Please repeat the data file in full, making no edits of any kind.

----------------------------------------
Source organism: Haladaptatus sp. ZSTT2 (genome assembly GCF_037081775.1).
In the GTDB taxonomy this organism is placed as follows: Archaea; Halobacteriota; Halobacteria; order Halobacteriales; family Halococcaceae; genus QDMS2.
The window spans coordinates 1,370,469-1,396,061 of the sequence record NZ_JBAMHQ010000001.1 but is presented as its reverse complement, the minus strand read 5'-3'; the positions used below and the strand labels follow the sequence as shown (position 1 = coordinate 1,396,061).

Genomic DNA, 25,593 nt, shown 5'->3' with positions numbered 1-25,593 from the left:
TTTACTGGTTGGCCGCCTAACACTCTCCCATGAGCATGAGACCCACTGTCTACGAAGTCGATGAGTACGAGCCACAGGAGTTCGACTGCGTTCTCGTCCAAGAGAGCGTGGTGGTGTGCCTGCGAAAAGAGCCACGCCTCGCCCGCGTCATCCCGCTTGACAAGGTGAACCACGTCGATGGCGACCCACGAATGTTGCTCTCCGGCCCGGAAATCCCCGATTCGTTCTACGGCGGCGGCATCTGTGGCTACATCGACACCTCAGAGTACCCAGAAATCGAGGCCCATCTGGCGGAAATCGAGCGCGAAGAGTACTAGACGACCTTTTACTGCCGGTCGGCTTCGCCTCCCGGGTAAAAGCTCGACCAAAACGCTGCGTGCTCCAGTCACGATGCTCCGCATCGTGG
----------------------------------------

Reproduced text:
Source organism: Haladaptatus sp. ZSTT2 (genome assembly GCF_037081775.1).
In the GTDB taxonomy this organism is placed as follows: Archaea; Halobacteriota; Halobacteria; order Halobacteriales; family Halococcaceae; genus QDMS2.
The window spans coordinates 1,370,469-1,396,061 of the sequence record NZ_JBAMHQ010000001.1 but is presented as its reverse complement, the minus strand read 5'-3'; the positions used below and the strand labels follow the sequence as shown (position 1 = coordinate 1,396,061).

Genomic DNA, 25,593 nt, shown 5'->3' with positions numbered 1-25,593 from the left:
TTTACTGGTTGGCCGCCTAACACTCTCCCATGAGCATGAGACCCACTGTCTACGAAGTCGATGAGTACGAGCCACAGGAGTTCGACTGCGTTCTCGTCCAAGAGAGCGTGGTGGTGTGCCTGCGAAAAGAGCCACGCCTCGCCCGCGTCATCCCGCTTGACAAGGTGAACCACGTCGATGGCGACCCACGAATGTTGCTCTCCGGCCCGGAAATCCCCGATTCGTTCTACGGCGGCGGCATCTGTGGCTACATCGACACCTCAGAGTACCCAGAAATCGAGGCCCATCTGGCGGAAATCGAGCGCGAAGAGTACTAGACGACCTTTTACTGCCGGTCGGCTTCGCCTCCCGGGTAAAAGCTCGACCAAAACGCTGCGTGCTCCAGTCACGATGCTCCGCATCGTGG